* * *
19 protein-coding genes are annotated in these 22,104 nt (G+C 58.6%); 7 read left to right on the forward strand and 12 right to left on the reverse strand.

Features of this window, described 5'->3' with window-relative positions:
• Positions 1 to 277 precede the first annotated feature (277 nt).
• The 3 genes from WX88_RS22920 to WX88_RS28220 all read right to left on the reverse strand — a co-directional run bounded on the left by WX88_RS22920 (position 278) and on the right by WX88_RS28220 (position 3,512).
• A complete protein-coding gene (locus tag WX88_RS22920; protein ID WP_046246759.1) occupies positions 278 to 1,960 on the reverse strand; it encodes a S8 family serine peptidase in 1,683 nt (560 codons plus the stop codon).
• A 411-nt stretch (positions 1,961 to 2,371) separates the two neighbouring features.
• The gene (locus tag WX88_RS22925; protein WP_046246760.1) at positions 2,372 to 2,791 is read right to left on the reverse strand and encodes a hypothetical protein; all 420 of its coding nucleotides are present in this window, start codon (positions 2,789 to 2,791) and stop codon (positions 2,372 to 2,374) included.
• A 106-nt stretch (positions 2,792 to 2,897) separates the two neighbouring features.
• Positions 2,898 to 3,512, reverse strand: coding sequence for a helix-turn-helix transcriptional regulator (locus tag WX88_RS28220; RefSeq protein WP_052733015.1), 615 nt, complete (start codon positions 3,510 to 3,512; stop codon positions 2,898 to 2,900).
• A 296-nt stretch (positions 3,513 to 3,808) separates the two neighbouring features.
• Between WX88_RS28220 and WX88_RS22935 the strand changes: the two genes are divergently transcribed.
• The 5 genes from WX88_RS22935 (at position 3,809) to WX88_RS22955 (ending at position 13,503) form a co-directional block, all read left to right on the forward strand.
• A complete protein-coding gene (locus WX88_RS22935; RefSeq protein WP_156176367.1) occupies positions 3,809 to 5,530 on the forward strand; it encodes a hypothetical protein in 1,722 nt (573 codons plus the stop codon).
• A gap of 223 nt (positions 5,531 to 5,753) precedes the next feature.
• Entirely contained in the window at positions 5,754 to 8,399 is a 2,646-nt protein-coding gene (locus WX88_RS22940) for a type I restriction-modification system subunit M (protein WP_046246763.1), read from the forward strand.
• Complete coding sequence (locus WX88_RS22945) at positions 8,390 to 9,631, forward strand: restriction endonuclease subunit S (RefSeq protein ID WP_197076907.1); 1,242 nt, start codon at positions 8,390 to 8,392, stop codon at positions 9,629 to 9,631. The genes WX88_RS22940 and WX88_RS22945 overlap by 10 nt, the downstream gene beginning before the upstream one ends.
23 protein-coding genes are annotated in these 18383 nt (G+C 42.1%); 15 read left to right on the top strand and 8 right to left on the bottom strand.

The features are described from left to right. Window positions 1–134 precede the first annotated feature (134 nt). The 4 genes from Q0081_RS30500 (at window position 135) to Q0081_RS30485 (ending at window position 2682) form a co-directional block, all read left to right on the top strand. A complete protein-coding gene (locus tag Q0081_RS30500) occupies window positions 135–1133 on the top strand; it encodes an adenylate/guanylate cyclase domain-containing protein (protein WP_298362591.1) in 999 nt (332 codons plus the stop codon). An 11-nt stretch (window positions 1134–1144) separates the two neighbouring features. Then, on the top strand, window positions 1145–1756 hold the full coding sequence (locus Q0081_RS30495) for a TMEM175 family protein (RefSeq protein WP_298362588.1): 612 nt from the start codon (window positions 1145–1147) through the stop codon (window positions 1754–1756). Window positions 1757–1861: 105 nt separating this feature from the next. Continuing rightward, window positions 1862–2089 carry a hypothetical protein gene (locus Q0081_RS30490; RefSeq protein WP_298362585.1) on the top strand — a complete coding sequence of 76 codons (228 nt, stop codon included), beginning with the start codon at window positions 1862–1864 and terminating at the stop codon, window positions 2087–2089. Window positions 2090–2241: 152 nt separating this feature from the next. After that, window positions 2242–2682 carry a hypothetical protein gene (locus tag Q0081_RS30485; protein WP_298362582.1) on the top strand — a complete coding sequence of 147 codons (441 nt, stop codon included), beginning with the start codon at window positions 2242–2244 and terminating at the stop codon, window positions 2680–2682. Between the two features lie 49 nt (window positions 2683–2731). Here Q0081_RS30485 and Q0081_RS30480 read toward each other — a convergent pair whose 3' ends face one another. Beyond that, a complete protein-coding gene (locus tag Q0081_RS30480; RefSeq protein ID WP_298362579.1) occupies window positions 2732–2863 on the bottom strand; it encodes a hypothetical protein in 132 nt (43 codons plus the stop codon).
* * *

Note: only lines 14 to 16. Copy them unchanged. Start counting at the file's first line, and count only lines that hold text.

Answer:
• A gap of 223 nt (positions 5,531 to 5,753) precedes the next feature.
• Entirely contained in the window at positions 5,754 to 8,399 is a 2,646-nt protein-coding gene (locus WX88_RS22940) for a type I restriction-modification system subunit M (protein WP_046246763.1), read from the forward strand.
• Complete coding sequence (locus WX88_RS22945) at positions 8,390 to 9,631, forward strand: restriction endonuclease subunit S (RefSeq protein ID WP_197076907.1); 1,242 nt, start codon at positions 8,390 to 8,392, stop codon at positions 9,629 to 9,631. The genes WX88_RS22940 and WX88_RS22945 overlap by 10 nt, the downstream gene beginning before the upstream one ends.